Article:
AUSTIN, TEXAS — Philippe Cousteau, grandson of famed ocean explorer Jacques Cousteau, who’s taken up the family business of using film to shine a light on the world’s most important waters, has a unique new project that was turning heads at this year’s South by Southwest Interactive convention.
Specifically, he’s trying to find out if a videogame can change the world.
But that’s not actually a unique concept: green games are everywhere these days, but most are simplistic and aimed at children and teens, in an effort to help younger generations understand the importance of conservation attitudes in an overpopulated world. For Cousteau, along with his partners at the University of Virginia, that’s not good enough.
“We wanted a [game] that shows how a whole [ecosystem] works,” Jeffrey Plank, associate vice president for research at the University of Virginia, explained during a SXSW panel on Tuesday.
They set out to develop a green game for adults — more specifically, adult students, policy makers and corporations in and around the Chesapeake Bay’s watersheds — that shows how industrial activities and policy decisions impact the ecosystem’s health, and how each group can work together to advance the goals of everyone concerned.
It’s called the U. Va. Bay Game, which simulates 20 years of industrial activity in roughly two hours. Requiring the input of more than 100 people all at once, each participant role plays making key decisions that further their individual goals while simultaneously trying to work with one another to reduce pollution in Chesapeake Bay waters.
Cousteau’s for-profit group, Azure Worldwide, hopes to leverage the game as a tool to help corporations and others on Wall Street understand that it is in their financial interests to protect water-based ecosystems. ”This is the greatest crisis we face on the planet today,” Cousteau explained.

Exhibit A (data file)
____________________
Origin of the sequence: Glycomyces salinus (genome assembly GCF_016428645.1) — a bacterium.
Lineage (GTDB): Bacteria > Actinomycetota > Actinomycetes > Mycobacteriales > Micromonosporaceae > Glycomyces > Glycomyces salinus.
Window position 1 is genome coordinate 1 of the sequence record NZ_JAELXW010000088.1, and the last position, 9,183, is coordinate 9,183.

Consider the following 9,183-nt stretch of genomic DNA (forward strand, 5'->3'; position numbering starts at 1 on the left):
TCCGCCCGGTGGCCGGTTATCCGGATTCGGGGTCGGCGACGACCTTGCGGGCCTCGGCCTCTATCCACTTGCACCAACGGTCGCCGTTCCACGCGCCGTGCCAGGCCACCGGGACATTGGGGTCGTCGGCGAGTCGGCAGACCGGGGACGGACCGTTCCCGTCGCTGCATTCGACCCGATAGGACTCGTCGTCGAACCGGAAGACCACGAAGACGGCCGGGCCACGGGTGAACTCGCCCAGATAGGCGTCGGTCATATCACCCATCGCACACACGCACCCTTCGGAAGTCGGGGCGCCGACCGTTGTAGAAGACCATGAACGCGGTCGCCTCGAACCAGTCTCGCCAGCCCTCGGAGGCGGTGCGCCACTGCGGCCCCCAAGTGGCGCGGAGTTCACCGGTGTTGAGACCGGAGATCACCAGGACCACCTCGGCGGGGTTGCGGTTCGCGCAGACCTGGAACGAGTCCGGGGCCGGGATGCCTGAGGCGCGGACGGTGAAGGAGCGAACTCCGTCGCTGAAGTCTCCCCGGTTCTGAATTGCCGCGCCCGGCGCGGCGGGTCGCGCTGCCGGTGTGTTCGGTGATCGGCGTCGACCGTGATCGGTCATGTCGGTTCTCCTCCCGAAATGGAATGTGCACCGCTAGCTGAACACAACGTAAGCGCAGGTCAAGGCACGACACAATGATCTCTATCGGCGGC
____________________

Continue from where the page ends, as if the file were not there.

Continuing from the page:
“We give them financial portfolios, we give them environmental data, and then we give them decisions [to make], and we tell them what the environmental impacts of those decisions will be,” Plank said. “Players make decisions every two years. The game crunches their decisions and gives them information back about their financial situation and the health of the bay, and prompts them to make another set of decisions on this new information… Players begin to get a sense of how this system of interconnected parts works.”
The key to “winning” the game is communication. The first 10 years of the simulation are based upon real world data, and the second half of the game is left entirely up to the players, who must frantically talk with one another in order to advance their shared goals, which may at first seem to be at odds with each other.
“So after a few rounds, we see this cross-pollination of ideas between various groups, and that is what’s not happening in the real world,” Cousteau explained. “People have this ‘Ah-ha!’ moment that we find with this game, and we start to see the huge potential. People start off as adversarial, and all the sudden they start to see themselves as partners.”
Though complex in its operation, and demanding of large amounts of real world environmental and economic data, Cousteau said that he hopes the U. Va. Bay Game can be adapted to work with other watersheds around the world. They ultimately plan to incorporate new methods of data collection and implement online functionality, so that corporations and policy makers can play it with one another over the Internet — or, that’s the dream, anyway.
“Corporations have lots of employees and lots who could participate in this, so that’s what we’re looking at, to start to understand that in terms of crowdsourcing,” Cousteau said. “That’s what we’re taking baby steps toward right now.”
“The key thing is to get a lot of companies talking to each other and working together,” Carrie Freeman, director of sustainable business innovation for Intel, added. “The power [of this game] is in mass collaboration, not in these isolated games that only work in one watershed or one specific area.”
The video below is a promotional clip for the U. Va. Bay Game, produced by Azure Worldwide.
Raw Story is a progressive news site that focuses on stories often ignored in the mainstream media. While giving coverage to the big stories of the day, we also bring our readers' attention to policy, politics, legal and human rights stories that get ignored in an infotainment culture driven solely by pageviews.
Founded in 2004, Raw Story reaches 5 million unique readers per month and serves more than 19 million pageviews.